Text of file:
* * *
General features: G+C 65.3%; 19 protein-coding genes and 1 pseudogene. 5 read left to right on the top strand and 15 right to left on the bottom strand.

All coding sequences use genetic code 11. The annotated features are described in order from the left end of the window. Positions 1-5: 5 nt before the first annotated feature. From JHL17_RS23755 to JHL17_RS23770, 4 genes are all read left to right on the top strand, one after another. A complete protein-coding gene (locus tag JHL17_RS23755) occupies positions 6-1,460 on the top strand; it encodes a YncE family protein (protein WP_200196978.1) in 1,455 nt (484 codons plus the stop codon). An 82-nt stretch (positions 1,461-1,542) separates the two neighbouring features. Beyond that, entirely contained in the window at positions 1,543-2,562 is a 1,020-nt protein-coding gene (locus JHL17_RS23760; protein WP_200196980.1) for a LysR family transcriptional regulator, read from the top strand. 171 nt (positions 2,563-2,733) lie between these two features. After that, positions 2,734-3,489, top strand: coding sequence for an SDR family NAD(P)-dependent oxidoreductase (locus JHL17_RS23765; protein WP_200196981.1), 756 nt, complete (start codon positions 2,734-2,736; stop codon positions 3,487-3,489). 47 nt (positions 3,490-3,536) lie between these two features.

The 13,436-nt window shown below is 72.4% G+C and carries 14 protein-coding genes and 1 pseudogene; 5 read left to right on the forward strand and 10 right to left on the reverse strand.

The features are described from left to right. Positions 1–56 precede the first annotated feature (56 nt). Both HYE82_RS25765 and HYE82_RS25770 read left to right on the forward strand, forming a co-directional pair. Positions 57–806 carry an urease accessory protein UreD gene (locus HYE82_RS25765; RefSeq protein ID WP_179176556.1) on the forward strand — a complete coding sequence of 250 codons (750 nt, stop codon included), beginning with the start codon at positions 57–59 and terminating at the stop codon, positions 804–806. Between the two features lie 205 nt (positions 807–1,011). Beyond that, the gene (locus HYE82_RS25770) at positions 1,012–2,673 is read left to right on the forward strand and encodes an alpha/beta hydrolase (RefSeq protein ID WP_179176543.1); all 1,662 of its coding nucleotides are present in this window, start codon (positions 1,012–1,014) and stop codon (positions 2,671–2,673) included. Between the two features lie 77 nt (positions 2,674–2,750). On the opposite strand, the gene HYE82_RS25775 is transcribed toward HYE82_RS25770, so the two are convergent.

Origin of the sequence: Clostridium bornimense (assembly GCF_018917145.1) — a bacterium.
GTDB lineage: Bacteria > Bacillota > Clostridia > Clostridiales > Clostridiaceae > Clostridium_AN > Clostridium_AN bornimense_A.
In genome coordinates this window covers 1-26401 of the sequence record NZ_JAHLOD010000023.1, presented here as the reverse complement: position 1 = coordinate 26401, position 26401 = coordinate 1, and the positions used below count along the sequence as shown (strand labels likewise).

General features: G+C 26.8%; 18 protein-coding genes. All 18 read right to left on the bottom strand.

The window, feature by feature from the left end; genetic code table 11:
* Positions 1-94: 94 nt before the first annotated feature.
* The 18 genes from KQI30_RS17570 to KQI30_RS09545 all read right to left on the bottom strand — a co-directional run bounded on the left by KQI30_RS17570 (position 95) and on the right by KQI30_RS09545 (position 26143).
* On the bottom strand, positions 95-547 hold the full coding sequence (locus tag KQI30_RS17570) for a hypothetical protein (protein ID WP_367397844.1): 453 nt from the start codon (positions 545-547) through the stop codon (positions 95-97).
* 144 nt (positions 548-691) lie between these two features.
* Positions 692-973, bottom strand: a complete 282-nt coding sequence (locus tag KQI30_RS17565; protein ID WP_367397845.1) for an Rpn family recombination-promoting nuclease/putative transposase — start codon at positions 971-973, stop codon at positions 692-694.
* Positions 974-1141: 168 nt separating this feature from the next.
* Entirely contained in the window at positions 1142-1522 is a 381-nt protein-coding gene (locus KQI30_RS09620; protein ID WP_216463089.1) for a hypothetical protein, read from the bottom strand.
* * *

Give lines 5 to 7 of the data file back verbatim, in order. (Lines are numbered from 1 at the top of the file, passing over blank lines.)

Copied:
Origin of the sequence: Clostridium bornimense (assembly GCF_018917145.1) — a bacterium.
GTDB lineage: Bacteria > Bacillota > Clostridia > Clostridiales > Clostridiaceae > Clostridium_AN > Clostridium_AN bornimense_A.
In genome coordinates this window covers 1-26401 of the sequence record NZ_JAHLOD010000023.1, presented here as the reverse complement: position 1 = coordinate 26401, position 26401 = coordinate 1, and the positions used below count along the sequence as shown (strand labels likewise).